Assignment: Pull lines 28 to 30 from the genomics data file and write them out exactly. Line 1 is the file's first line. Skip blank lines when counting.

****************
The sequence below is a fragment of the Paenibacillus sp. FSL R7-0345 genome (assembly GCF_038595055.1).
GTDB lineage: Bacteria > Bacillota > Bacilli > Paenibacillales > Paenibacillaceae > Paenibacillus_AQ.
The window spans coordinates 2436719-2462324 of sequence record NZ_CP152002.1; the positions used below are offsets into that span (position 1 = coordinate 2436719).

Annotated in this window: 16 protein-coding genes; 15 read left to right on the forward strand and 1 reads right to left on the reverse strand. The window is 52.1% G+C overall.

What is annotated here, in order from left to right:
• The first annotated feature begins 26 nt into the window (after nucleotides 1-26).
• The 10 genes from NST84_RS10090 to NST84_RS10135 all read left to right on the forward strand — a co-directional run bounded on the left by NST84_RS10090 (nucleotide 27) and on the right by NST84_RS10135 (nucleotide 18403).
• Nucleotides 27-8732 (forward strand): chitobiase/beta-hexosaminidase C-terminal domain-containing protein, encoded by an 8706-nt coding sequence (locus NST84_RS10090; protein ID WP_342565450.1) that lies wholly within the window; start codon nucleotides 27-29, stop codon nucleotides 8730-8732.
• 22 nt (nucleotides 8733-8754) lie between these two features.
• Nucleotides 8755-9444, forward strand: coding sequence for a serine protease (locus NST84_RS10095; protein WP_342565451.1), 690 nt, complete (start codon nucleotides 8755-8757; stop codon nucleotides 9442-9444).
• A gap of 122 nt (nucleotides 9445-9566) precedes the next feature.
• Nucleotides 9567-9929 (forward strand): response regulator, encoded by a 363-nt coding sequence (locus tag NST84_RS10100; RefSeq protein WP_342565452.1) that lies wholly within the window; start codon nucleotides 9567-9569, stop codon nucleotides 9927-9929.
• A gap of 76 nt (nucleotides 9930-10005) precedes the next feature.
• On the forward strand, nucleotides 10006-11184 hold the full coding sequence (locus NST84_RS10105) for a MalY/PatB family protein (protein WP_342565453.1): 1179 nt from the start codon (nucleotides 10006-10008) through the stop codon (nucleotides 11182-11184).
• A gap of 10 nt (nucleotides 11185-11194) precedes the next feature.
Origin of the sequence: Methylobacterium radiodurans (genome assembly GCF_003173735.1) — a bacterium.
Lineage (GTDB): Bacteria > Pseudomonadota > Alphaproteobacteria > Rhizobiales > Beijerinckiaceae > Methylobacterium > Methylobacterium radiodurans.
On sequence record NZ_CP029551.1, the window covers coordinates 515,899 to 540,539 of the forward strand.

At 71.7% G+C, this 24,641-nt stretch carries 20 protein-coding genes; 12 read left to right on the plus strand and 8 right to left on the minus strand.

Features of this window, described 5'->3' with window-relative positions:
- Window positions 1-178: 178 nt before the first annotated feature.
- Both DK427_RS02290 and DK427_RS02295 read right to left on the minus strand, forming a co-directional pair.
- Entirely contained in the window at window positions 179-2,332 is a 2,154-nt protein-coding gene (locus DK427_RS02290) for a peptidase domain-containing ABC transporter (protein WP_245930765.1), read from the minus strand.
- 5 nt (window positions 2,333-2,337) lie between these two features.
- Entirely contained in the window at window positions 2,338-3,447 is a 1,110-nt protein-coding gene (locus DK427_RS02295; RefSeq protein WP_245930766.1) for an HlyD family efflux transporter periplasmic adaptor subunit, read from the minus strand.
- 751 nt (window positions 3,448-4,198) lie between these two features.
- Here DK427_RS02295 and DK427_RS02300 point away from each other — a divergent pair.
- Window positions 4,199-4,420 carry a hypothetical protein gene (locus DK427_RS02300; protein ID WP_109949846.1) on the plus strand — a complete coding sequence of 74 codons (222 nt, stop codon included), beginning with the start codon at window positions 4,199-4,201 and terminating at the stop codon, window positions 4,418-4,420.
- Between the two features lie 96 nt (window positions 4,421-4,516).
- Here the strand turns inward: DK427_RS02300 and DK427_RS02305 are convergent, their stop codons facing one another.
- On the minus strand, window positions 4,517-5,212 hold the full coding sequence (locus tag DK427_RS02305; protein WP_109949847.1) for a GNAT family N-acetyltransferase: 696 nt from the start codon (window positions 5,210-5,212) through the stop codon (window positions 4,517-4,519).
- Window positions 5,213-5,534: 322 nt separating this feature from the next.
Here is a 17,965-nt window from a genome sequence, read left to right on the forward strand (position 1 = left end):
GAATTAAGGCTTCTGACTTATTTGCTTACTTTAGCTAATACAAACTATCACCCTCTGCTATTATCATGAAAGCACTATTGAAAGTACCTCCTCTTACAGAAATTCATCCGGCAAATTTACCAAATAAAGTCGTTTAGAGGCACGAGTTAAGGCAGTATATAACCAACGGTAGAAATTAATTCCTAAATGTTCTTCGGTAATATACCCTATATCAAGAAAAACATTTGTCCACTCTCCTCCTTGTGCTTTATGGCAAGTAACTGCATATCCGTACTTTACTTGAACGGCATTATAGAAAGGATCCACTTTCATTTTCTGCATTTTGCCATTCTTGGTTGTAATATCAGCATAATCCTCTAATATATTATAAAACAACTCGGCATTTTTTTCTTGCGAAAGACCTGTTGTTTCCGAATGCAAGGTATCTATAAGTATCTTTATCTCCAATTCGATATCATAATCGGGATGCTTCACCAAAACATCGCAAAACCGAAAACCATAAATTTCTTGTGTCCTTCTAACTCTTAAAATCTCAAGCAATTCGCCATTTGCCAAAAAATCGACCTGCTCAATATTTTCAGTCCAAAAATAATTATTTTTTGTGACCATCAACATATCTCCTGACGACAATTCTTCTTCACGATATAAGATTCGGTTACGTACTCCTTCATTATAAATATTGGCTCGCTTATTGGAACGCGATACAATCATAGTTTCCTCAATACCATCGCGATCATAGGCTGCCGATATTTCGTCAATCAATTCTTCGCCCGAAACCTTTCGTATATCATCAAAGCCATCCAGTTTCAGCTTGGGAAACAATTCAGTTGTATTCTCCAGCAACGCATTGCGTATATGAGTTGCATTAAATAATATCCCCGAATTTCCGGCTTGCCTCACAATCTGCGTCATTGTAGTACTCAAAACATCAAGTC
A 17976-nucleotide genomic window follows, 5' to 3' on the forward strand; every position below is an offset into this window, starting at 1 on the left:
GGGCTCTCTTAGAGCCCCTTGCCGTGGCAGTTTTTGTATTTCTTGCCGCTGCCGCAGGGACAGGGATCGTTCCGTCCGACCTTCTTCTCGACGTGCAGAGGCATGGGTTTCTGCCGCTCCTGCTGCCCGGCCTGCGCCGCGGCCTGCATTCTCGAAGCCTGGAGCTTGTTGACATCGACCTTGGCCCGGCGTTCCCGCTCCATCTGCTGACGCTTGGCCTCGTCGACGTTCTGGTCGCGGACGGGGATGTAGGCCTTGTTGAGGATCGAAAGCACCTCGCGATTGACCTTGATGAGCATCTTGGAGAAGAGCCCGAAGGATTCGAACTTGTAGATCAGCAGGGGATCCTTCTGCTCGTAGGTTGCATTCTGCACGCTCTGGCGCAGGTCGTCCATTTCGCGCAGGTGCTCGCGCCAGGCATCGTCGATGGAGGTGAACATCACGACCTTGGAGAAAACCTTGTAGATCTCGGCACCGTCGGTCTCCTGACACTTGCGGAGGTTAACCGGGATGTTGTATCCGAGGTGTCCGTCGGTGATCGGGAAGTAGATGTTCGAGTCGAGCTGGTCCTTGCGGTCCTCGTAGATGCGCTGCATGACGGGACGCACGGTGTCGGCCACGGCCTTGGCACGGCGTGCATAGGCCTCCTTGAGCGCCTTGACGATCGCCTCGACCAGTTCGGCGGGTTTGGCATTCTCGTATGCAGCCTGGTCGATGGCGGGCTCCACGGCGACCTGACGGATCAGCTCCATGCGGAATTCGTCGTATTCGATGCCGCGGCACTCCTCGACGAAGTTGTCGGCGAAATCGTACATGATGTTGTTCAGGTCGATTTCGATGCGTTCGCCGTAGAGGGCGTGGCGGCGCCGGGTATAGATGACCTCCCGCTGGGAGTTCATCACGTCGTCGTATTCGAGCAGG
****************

- Window positions 4,199-4,420 carry a hypothetical protein gene (locus DK427_RS02300; protein ID WP_109949846.1) on the plus strand — a complete coding sequence of 74 codons (222 nt, stop codon included), beginning with the start codon at window positions 4,199-4,201 and terminating at the stop codon, window positions 4,418-4,420.
- Between the two features lie 96 nt (window positions 4,421-4,516).
- Here the strand turns inward: DK427_RS02300 and DK427_RS02305 are convergent, their stop codons facing one another.